AWS Government, Education, & Nonprofits Blog

Ingest Data from Orbiting Satellites and Save up to 80% with AWS Ground Station

Satellites are used by an increasing number universities and governments for applications including weather, surface imaging, communications, and video broadcasts. To do this today, they must build or obtain long-term leases on ground antennas to communicate with the satellites. This is a significant undertaking and cost because customers often require antennas in multiple countries to maintain satellite connectivity. Beginning with the recently announced AWS Ground Station, customers can save up to 80% of their ground station costs by only paying for satellite communications when their organization needs them.

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Announcing New Upgrades to the AWS Educate Job Board, Including the AWS Educate Interview Accelerator

AWS Educate released significant enhancements to its job board and career-management tools for members to create a pipeline of cloud-ready students for companies that use AWS. The program, available at no cost to students and educators around the world, is also launching the AWS Educate Interview Accelerator in the U.S. and then followed by additional countries, putting qualified students in the fast lane to job opportunities.

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Announcing ATO on AWS

We announced the Authority to Operate (ATO) on AWS program, which provides resources to Independent Software Vendors (ISVs) who aspire to achieve a compliance authorization, such as FedRAMP, Defense Federal Acquisition Regulation Supplement (DFARS), Payment Card Industry (PCI), Criminal Justice Information Services (CJIS), and many other compliance programs.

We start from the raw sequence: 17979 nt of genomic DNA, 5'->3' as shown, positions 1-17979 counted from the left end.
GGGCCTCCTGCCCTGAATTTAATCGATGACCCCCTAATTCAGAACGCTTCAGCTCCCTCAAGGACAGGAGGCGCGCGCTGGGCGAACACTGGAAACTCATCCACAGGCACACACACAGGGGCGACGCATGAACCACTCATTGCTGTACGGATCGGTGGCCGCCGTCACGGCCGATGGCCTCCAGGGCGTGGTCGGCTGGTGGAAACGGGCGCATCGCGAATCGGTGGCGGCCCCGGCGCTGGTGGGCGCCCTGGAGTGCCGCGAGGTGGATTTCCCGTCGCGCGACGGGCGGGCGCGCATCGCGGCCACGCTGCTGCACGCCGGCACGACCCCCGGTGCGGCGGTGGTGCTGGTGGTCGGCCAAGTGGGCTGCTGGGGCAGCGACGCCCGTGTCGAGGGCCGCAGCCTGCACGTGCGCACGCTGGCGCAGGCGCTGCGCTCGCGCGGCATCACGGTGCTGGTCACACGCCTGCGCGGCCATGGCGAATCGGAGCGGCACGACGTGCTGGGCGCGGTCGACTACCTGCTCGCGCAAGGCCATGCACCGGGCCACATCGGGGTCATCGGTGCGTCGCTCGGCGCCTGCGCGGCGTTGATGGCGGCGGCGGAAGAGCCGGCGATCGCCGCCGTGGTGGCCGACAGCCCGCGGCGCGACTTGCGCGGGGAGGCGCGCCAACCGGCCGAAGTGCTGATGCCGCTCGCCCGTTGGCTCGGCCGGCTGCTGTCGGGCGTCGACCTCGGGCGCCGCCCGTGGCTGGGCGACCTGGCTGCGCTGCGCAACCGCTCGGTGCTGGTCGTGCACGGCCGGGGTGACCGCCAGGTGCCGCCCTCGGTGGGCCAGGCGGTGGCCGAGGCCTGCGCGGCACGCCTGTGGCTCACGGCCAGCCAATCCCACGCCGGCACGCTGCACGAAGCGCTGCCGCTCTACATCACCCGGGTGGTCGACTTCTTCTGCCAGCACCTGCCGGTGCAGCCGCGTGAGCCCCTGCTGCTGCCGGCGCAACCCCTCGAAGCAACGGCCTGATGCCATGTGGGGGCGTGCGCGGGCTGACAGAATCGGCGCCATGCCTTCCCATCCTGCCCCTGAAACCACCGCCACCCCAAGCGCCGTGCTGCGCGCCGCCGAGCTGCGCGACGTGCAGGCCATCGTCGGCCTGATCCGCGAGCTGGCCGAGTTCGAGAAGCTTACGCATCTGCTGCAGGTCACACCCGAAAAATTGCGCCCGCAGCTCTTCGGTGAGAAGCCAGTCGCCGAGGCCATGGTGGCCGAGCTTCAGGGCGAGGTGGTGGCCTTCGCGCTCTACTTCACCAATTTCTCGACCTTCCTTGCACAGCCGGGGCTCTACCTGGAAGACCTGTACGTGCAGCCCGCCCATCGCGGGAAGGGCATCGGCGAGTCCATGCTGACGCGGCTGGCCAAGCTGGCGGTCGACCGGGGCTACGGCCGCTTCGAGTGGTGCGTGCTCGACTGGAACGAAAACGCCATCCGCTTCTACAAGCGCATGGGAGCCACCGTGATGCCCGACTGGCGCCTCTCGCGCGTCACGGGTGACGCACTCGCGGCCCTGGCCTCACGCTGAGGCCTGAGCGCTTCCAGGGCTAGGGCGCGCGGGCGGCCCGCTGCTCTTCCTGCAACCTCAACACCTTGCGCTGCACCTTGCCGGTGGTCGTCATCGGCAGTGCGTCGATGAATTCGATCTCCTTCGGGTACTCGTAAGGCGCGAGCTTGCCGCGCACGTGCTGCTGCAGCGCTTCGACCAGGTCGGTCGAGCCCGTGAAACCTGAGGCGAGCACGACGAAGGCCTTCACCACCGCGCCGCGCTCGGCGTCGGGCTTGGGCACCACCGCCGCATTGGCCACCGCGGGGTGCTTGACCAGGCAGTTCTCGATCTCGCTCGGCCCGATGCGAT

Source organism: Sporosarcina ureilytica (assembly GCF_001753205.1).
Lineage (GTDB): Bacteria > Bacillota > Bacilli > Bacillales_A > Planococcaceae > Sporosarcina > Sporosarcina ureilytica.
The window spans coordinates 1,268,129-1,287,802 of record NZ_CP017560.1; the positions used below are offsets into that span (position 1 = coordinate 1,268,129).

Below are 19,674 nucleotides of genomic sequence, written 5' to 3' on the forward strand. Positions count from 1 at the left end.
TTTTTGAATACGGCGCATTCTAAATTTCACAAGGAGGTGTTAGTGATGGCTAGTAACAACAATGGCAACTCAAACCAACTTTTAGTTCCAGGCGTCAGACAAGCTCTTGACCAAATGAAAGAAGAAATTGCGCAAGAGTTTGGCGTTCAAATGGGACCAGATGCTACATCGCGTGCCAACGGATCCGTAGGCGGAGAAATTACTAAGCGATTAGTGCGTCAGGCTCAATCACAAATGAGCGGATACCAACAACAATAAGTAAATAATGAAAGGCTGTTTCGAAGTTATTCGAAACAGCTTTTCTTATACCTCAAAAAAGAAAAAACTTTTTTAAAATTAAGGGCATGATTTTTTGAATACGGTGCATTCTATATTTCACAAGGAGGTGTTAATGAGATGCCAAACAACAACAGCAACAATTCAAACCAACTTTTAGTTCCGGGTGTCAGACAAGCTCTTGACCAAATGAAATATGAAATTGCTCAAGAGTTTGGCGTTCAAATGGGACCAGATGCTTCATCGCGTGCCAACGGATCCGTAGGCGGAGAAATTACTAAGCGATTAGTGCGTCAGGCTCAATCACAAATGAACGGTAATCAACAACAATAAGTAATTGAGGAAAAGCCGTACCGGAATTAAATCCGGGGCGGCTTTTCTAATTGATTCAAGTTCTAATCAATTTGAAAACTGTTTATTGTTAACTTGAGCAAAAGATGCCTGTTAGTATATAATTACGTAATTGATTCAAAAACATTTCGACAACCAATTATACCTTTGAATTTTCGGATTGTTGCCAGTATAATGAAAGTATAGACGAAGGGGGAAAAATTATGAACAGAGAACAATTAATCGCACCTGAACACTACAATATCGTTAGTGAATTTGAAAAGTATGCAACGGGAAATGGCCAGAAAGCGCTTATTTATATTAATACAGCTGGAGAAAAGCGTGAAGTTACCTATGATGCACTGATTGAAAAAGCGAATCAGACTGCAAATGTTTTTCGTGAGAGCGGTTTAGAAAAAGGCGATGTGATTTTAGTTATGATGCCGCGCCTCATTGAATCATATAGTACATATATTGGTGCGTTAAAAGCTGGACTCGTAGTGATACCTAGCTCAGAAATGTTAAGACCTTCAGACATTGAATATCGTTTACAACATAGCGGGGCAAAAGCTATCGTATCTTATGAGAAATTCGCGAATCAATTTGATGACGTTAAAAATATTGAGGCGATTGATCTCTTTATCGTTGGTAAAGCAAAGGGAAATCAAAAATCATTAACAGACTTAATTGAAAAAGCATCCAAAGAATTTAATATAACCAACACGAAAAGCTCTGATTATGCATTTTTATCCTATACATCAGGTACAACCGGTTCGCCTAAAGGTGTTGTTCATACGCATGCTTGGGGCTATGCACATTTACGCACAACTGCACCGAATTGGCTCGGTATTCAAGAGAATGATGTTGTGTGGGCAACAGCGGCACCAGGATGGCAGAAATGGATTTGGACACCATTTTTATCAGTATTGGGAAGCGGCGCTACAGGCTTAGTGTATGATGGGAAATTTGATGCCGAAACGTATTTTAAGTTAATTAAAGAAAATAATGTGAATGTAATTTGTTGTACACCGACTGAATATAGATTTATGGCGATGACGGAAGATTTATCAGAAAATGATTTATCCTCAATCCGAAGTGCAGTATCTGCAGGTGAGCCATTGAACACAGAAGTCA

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Connect with AWS Government, Education and Nonprofit Competency Partners at re:Invent

With re:Invent 2018 just a few days away, take the opportunity to meet our AWS Public Sector Competency Partners who will be sponsoring an exhibiting with us in Las Vegas. Within the APN, the AWS Competency Program validates our partners’ solutions to ensure they have deep expertise and proven customer success in their chosen focus areas – government, education, and nonprofits.

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EPFL Designs Robots through Artificial Evolution

RoboGen™ is an open-source educational and research platform for the co-evolution of robot bodies and brains. It was developed at the Laboratory of Intelligent Systems at EPFL led by Professor Dario Floreano with the focus on evolving robots, which has a capability to introduce new body morphology and actuation that have never been imagined before. The team’s goal is to develop a low-cost, simple and versatile platform for research, answering questions around embodied cognition, crossing the reality gap, and learning via Darwinian principles.

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Coventry University Migrates Moodle to AWS

Coventry University’s logo includes “the Phoenix,” which mirrors the university’s ability to reinvent itself. Coventry University has been on a continuous cycle of reinvention over the past 175 years – from its origins as the Coventry School of Design in 1843 through to its growth as a technical college in 1902. Having gained university status in 1992, Coventry’s reinvention has led it to become the top modern university in the UK.

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GÉANT Framework Agreement: Education and Research Built on AWS

Students, educators, and researchers are key drivers of technological innovation and the backbone of modern economies. The European research community is using AWS technologies to further invent and advance scientific discovery. A few customers who are leading the way in education and research in Europe are the University of Liverpool and the University of York.

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UNIwise Uses AWS to Administer Digital Exams Across Europe

Exams can be stressful for students, but the performance of their testing platform should not be a concern. Students expect the same level of tech they are used to in their daily lives, so universities must keep pace. In 2010, the founders of UNIwise, at the time working in managing positions at Aarhus University in Denmark, identified a student desire to bring and use their own computers for exams. At that time, no technology was available that would prevent cheating and plagiarism during digital exams.

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